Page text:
Purvi Patel was the first woman in America to be convicted of "feticide"—a euphemism for abortion—and jailed 20 years after suffering a miscarriage that prosecutors claim was induced by illegally-procured drugs. The feticide conviction was quashed today by an appeals court, but it affirmed the felony conviction for "neglect of a dependent."
The appeals court ruled that the state Legislature didn't intend for the feticide law "to be used to prosecute women for their own abortions."
As for the neglect conviction, we hold that the State presented sufficient evidence for a jury to find that Patel was subjectively aware that the baby was born alive and that she knowingly endangered the baby by failing to provide medical care, but that the State failed to prove beyond a reasonable doubt that the baby would not have died but for Patel’s failure to provide medical care. Therefore, we vacate Patel’s class A felony conviction and remand to the trial court with instructions to enter judgment of conviction for class D felony neglect of a dependent and resentence her accordingly.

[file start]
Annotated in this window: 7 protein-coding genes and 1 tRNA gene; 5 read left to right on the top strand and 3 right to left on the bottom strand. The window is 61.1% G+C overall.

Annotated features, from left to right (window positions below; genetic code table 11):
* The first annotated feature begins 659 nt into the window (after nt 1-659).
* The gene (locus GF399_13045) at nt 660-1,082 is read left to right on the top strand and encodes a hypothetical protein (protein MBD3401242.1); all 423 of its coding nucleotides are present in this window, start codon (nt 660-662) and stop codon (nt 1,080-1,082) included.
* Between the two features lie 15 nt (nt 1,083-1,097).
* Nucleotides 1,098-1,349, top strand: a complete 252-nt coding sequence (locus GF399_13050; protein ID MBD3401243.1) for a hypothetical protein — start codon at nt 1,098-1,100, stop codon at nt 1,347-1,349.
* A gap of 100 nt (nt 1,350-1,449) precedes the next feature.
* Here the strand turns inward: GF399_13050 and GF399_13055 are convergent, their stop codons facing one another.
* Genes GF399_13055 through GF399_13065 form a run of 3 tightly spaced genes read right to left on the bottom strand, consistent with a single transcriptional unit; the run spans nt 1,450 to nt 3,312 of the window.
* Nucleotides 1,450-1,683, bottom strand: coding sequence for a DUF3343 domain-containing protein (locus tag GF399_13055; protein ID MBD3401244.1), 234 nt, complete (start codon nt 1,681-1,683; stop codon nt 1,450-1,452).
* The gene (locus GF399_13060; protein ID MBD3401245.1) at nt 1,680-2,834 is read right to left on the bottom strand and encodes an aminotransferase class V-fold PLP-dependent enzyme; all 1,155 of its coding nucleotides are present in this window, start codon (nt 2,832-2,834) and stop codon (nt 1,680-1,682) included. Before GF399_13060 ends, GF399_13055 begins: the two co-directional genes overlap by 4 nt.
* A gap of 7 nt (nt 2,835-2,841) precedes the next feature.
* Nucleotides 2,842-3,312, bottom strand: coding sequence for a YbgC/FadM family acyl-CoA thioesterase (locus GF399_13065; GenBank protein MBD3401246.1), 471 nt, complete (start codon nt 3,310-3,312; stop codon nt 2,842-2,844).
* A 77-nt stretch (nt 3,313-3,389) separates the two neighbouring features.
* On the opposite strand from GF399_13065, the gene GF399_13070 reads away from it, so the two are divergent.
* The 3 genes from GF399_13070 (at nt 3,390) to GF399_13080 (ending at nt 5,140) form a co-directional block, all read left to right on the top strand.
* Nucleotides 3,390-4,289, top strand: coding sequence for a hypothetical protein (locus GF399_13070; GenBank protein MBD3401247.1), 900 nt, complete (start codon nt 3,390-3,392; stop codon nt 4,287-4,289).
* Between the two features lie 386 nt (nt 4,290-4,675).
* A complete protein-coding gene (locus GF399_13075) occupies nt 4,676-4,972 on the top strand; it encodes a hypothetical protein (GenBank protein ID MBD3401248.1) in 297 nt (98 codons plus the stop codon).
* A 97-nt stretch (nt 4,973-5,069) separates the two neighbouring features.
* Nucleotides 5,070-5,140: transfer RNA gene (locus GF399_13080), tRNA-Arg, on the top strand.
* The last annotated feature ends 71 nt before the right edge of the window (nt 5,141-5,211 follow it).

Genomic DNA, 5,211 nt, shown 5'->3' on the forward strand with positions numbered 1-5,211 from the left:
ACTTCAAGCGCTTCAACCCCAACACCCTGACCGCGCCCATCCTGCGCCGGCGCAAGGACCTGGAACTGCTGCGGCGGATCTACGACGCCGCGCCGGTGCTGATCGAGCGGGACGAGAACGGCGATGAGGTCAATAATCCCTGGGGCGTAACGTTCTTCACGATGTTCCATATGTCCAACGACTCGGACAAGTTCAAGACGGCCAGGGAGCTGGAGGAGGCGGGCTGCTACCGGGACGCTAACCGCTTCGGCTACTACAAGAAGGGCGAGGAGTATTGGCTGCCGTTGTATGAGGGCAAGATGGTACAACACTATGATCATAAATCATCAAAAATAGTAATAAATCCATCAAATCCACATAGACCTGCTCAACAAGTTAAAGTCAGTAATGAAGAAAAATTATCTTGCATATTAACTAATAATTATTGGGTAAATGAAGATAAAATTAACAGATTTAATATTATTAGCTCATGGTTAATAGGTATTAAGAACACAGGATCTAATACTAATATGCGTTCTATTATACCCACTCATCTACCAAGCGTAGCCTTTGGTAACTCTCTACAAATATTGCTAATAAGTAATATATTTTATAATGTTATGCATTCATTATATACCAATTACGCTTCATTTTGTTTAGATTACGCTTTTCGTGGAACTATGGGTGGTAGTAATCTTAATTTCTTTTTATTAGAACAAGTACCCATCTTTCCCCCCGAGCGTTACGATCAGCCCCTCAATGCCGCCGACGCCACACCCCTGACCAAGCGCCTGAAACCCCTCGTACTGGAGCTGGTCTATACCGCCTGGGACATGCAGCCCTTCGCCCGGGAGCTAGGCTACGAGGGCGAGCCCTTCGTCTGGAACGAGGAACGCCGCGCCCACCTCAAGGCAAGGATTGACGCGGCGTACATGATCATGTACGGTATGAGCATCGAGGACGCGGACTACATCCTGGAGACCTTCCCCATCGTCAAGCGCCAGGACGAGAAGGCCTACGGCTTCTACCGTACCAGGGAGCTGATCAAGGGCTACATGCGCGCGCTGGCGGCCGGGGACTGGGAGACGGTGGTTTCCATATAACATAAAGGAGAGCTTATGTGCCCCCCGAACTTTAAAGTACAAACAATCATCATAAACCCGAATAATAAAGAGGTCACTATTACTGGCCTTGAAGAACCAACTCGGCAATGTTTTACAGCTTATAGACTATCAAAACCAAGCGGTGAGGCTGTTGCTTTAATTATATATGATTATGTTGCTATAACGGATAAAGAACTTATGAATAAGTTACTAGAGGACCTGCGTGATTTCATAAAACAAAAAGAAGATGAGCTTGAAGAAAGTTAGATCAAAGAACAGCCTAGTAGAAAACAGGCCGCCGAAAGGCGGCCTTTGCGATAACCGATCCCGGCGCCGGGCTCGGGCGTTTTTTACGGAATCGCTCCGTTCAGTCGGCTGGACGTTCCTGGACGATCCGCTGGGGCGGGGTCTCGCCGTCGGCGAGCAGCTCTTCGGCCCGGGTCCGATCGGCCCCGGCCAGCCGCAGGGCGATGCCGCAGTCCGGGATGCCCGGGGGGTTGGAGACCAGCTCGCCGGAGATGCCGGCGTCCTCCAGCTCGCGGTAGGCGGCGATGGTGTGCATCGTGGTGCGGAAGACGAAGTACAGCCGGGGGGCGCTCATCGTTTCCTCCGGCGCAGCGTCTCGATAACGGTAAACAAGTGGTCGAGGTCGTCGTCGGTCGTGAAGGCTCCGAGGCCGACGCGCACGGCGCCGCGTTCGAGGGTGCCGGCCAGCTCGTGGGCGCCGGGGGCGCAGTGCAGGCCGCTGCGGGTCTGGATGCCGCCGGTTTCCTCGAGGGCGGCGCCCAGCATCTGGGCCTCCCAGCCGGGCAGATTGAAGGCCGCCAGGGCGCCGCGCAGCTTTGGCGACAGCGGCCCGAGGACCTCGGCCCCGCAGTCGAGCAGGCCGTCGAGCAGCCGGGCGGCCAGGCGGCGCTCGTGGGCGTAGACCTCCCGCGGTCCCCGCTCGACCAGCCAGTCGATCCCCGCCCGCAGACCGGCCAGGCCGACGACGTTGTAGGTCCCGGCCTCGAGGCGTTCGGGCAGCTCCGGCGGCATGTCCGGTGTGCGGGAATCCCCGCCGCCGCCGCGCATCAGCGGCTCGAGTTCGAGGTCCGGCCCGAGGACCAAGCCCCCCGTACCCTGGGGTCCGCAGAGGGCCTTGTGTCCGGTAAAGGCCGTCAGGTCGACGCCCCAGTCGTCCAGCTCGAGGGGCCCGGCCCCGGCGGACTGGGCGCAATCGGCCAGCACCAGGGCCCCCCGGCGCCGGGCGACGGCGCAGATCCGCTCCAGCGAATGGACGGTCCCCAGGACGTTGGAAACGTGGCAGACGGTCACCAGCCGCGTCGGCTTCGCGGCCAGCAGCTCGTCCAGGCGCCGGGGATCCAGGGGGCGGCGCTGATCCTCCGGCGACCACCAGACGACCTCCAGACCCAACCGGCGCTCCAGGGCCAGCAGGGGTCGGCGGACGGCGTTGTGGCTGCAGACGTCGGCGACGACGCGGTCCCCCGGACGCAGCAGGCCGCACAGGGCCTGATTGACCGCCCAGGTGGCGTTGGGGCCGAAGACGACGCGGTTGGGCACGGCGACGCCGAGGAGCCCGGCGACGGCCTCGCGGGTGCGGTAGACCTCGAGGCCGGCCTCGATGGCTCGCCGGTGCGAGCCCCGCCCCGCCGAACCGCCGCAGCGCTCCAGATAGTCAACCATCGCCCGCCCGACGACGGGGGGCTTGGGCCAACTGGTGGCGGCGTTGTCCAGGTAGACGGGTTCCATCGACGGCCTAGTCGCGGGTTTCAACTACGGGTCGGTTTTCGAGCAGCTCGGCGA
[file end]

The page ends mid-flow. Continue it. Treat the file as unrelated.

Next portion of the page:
The neglect charge (Patel claimed stillbirth, prosecutors argued that the fetus was alive for a period of seconds after birth) is still serious; the statute book allows for six months to three years, though news reports suggest lenience is not unheard of.
From the original story:
According to Sue Ellen Braunlin, doctor and co-president of the Indiana Religious Coalition for Reproductive Justice, Purvi was most likely 23-24 weeks pregnant, although prosecutors argued Patel was 25 weeks along in the state's opening argument. The prosecution confirmed on Monday that the baby died within seconds of being born.
Patel's lawyers argued that she panicked when she realized she was in labor. Patel comes from a conservative Hindu family that looks down on sex outside marriage, and the pregnancy was a result of an affair Patel had with her co-worker.
"Purvi Patel's conviction amounts to punishment for having a miscarriage and then seeking medical care, something that no woman should worry would lead to jail time," said Deepa Iyer, Activist-in-Residence at the University of Maryland's Asian American Studies Program and former director of South Asian Americans Leading Together.